[easyazon-link asin=”0471003786″]The Power of Gold[/easyazon-link]I just completed a book entitled [easyazon-link asin=”0471003786″]The Power of Gold: The History of an Obsession[/easyazon-link]. It was lent to me by a colleague at work. He and I talk monetary policy on a fairly regular basis, so he thought I’d like to give this book a read.

In brief, this is a book which tracks the use of gold from a monetary perspective through most of human civilization. If you’re at all interested in history, then this book is definitely right up your alley. It takes a look at world events from a perspective that you won’t find in many other sources. Primarily that means focusing on how gold was (or was not) the main focal point of money and trade. I personally didn’t care for the author’s occasional forays into discussions of the decor of various palaces and whatnot, but they weren’t too distracting. Beyond that, it was a very well written book, and a pleasant read.

The really interesting stuff from a trading perspective, of course, is the latter part of the book where it gets to modern times. I personally found the whole discussion of the 20th century, which was probably the last third or more of the book, to be the most meaningful. The author really presents an excellent discussion of various perspectives and efforts related to different countries being on or off the gold standard and how that all played out in both domestic and global economies. Even the technicians out there could find this a really interesting book, if not really something which will contribute much to their trading strategies.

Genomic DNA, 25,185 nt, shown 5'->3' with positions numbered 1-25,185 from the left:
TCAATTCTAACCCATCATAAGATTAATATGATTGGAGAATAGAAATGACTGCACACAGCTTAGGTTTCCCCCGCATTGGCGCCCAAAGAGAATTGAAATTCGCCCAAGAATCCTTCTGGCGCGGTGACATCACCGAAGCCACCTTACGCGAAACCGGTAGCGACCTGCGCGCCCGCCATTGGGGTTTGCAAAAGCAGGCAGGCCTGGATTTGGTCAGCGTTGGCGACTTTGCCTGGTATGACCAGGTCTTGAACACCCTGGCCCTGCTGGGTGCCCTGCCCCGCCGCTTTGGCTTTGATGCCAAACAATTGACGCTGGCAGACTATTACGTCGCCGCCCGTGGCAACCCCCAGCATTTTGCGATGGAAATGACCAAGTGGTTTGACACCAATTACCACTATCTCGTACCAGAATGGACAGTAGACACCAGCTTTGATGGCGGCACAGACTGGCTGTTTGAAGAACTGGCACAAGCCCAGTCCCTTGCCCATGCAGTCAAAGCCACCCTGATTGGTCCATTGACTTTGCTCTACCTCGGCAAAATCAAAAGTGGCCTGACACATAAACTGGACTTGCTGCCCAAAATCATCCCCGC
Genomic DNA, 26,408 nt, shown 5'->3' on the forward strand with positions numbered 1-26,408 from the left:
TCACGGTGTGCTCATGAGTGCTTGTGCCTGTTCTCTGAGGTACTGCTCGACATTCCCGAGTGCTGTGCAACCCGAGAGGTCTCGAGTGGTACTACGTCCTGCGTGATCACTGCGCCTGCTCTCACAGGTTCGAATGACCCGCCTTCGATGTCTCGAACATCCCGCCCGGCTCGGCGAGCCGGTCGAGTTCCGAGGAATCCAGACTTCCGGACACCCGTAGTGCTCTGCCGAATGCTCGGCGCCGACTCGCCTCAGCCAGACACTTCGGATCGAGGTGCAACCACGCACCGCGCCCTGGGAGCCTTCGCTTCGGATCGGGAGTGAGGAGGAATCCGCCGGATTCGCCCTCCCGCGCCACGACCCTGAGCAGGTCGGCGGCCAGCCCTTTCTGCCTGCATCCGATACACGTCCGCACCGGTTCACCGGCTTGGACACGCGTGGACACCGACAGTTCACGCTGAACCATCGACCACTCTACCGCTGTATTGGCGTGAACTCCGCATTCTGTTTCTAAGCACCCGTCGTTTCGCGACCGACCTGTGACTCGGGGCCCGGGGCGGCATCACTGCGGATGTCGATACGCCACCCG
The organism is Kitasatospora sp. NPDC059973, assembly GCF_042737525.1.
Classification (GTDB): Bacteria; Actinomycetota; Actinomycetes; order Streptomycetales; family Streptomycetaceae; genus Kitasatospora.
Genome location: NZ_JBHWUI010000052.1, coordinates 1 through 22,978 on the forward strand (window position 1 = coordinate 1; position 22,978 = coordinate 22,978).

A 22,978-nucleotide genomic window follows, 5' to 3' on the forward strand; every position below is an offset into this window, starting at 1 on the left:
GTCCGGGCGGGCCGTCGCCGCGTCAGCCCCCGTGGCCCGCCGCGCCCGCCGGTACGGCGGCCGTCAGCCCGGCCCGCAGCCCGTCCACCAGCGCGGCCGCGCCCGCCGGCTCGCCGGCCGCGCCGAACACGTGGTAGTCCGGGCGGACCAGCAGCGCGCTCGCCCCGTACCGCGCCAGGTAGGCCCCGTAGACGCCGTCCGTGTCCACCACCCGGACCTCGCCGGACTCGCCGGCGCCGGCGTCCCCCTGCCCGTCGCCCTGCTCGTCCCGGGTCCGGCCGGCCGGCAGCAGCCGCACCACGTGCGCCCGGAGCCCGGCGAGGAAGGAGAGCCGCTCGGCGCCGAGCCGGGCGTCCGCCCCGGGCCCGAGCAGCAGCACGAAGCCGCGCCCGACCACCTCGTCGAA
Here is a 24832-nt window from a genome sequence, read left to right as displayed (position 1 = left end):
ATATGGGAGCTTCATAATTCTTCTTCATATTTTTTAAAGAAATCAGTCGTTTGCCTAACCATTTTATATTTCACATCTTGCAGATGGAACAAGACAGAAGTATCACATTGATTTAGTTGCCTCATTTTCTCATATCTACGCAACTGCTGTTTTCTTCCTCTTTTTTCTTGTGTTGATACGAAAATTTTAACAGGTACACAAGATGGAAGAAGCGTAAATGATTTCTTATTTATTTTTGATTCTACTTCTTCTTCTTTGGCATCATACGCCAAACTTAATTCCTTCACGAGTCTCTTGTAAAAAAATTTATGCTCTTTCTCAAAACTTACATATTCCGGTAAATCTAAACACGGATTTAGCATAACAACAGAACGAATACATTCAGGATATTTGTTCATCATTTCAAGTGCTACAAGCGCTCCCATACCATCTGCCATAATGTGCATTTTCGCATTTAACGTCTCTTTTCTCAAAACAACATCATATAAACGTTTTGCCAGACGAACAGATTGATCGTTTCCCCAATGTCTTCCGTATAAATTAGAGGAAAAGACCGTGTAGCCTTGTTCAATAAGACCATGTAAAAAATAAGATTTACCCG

One of the things which has come up in modern political, social, and economic discussions is the idea of going back on the gold standard. There have been some very prominent proponents. If you want to get an idea of what that might look like, how that might play out in the global trade and economic modern environment,  you’ll definitely want to give [easyazon-link asin=”0471003786″]The Power of Gold[/easyazon-link] a read. It will really have you thinking about the complexity of it all, and the implications.